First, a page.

To learn how powerful and destructive secularity has become, I was blessed to discover the intellectual work provided by Charles Taylor over the past decade on nine of ten books.  In exquisite detail and extraordinary craftsmanship in the handling of ideas, combined with his personal brilliance and religious faith, Taylor has sparked a trend from within the sacred groves of academe that is critical of secularism as the pseudo-religion it now is.

Secularism stands revealed, I would add, as the pivotal idea at the root of the Court’s presiding over the demise of the family and religion in America.

Taylor demonstrates how secularity has grown to become our nation’s basic religious and ethical belief system.  As I begin to apply his insights to the Court, a fresh way of understanding the Court and its problems seems possible.  Certainly Taylor’s work has made critique of secularism welcome at Yale.

Taylor won the Templeton Prize in 2007 for his Harvard University Press-published book, A Secular Age.  By way of background, the Templeton Prize was created by Sir John Templeton to help remedy the secularist oversight of ignoring religion among the Nobel categories.  Sir John is credited with inventing international mutual funds, Mr. Nobel with inventing dynamite. 

Without the Justices yet realizing it, the Court’s incorporation of secular theory through the Religion Clauses, as noted in my September 17th Meridian article, this incorporation has had the unintended effect of establishing secularism as our national religion.  In fact, secular establishment has been litigated as unconstitutional in at least two federal courts of appeal.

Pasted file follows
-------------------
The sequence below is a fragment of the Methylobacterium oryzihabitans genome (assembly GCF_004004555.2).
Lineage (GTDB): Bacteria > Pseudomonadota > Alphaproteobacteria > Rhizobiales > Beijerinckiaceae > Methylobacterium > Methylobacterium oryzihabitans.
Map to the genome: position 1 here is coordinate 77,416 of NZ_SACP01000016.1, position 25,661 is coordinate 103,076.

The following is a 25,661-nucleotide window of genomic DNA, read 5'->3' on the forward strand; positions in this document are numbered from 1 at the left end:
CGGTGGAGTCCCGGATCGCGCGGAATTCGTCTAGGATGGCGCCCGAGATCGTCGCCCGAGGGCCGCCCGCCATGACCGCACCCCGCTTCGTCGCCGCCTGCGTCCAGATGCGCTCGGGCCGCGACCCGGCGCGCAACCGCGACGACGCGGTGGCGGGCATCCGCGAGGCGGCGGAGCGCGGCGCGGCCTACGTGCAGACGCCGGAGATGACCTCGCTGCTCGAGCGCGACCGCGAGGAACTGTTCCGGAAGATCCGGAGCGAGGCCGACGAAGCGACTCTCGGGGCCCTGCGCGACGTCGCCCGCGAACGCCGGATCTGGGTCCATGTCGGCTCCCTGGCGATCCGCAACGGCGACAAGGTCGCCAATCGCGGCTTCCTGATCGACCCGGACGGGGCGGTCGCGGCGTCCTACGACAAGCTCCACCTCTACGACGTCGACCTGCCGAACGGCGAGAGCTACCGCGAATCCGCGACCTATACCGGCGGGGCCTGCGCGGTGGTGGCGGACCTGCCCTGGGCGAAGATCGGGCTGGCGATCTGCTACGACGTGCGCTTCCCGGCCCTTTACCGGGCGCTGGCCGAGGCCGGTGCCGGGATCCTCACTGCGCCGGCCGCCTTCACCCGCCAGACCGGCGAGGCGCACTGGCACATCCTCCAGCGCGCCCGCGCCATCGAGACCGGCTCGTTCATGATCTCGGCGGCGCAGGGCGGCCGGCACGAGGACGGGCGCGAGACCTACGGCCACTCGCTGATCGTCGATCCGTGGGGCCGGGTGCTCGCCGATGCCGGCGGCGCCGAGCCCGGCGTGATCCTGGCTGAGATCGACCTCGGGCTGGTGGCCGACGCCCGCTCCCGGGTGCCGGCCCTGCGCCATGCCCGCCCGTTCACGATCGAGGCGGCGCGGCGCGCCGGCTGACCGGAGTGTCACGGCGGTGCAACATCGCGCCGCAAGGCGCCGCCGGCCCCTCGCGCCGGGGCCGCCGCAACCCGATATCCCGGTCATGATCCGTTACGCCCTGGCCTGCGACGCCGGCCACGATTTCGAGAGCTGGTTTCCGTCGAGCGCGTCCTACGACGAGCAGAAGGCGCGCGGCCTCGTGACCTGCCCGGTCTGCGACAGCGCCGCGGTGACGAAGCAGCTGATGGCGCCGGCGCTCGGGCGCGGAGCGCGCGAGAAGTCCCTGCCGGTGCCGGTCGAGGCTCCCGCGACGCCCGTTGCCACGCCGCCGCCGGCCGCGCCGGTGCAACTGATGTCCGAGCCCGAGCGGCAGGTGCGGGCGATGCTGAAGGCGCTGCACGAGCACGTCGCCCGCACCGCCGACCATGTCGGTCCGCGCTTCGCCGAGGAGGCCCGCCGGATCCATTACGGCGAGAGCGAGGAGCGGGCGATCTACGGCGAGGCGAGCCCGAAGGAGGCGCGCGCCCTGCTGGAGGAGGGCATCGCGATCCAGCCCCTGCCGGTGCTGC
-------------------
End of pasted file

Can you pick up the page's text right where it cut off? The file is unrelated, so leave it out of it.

Religion as Critic of the Secular

The (always) respectful critique of the academic roots of the Supreme Court’s secular turn (in the 1940s especially) is an important social role for religion and theology in our national culture. 

“[T]heology serves …  best when it acts as a disruptive influence [by] reminding [our law schools] of the fallibility not only of their propositions but even of their norms and methods,” notes Bruce L. McCormack, a professor at Princeton Theological Seminary.

Closer to home, Robert Bellah has encouraged Mormons to speak up from the values of their religious heritage.  “Perhaps the Mormon experience could give food for thought for thought not only for Mormons but for all of us who live in this nation.  How many Mormons “realize” asks Bellah, “that their own experience as a people might suggest a very different course for American today?”

In the spirit of Professor Bellah’s challenge, as a thought experiment, what follows is a quick inquiry into how the secular values exposed by Korihor might apply today to the secular values of the theories of constitutional law.  The Book of Mormon — one of the books in my backpack my first day at the Court —  provides an account from B.C. 74 a precise presentation of contemporary secularist theory, for six reasons.